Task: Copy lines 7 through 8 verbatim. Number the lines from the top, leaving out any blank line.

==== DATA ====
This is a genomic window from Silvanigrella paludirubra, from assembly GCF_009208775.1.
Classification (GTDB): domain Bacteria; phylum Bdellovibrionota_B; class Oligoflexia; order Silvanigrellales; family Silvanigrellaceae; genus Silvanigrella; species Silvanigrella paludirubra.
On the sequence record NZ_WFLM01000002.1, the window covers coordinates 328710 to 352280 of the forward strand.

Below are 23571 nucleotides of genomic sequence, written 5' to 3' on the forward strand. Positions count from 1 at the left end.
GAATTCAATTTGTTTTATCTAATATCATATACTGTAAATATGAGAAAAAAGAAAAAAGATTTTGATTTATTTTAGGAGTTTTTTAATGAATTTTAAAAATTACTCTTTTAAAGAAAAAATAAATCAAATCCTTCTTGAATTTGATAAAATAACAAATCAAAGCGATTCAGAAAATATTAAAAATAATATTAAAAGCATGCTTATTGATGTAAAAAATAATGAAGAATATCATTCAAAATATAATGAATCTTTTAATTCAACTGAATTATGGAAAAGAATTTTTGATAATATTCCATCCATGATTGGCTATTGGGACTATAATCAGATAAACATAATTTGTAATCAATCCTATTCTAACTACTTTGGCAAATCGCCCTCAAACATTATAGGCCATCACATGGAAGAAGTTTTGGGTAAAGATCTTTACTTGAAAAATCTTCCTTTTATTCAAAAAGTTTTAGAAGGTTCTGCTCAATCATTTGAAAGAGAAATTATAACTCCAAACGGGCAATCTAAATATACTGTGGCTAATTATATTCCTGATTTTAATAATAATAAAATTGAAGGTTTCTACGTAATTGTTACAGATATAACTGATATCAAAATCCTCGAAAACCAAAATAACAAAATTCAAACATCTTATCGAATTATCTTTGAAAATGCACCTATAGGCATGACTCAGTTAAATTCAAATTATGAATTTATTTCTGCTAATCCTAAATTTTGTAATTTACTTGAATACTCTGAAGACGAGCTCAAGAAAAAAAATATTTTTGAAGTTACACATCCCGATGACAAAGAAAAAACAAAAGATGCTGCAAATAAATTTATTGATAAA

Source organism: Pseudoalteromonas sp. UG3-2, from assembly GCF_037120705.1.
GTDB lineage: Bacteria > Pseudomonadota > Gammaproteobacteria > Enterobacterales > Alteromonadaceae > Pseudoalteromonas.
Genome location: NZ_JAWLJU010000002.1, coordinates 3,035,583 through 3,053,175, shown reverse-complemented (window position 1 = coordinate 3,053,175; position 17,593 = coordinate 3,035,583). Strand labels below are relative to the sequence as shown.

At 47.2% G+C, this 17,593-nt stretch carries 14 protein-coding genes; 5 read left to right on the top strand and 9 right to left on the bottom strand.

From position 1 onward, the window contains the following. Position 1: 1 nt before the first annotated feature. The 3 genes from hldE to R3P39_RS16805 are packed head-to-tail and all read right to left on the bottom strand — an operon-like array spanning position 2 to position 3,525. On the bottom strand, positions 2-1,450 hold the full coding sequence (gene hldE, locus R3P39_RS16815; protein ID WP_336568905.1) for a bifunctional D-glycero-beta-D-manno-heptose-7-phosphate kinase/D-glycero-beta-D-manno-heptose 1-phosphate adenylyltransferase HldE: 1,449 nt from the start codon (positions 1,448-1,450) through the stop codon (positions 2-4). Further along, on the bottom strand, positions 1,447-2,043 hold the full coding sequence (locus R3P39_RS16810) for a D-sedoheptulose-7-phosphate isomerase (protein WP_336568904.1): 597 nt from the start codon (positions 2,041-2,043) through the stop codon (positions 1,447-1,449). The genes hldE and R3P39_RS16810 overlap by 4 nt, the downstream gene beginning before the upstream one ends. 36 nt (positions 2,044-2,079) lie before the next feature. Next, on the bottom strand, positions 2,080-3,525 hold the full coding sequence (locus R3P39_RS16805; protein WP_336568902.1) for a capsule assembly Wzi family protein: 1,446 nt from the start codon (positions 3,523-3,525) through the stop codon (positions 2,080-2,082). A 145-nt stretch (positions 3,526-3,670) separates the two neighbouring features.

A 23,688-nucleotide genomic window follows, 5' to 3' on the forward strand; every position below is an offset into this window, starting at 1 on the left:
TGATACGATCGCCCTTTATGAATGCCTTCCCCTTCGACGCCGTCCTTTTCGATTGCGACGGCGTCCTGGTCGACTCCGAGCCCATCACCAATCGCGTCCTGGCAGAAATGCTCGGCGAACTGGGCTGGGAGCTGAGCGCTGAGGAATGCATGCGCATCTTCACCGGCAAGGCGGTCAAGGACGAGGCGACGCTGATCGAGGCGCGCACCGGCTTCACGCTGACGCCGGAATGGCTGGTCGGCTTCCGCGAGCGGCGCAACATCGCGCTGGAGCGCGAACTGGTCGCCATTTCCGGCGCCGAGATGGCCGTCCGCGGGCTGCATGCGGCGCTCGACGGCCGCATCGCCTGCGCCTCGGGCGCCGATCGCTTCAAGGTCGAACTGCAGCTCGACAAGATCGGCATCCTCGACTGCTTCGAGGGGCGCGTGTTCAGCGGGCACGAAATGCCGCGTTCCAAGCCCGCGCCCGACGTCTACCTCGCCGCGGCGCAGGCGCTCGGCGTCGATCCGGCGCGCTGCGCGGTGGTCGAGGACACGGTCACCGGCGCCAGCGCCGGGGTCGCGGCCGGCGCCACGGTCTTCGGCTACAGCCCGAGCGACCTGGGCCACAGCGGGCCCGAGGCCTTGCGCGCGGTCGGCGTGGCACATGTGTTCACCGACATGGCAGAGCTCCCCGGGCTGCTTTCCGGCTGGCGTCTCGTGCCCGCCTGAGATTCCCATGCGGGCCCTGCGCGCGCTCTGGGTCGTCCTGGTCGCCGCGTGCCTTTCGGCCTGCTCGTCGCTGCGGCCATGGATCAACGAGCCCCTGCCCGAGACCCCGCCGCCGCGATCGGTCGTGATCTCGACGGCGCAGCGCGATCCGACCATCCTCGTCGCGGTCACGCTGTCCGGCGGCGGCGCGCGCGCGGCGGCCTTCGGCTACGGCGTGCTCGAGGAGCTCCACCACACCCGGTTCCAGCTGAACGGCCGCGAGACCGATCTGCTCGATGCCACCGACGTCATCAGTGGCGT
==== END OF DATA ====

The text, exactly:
GTDB lineage: Bacteria > Pseudomonadota > Gammaproteobacteria > Enterobacterales > Alteromonadaceae > Pseudoalteromonas.
Genome location: NZ_JAWLJU010000002.1, coordinates 3,035,583 through 3,053,175, shown reverse-complemented (window position 1 = coordinate 3,053,175; position 17,593 = coordinate 3,035,583). Strand labels below are relative to the sequence as shown.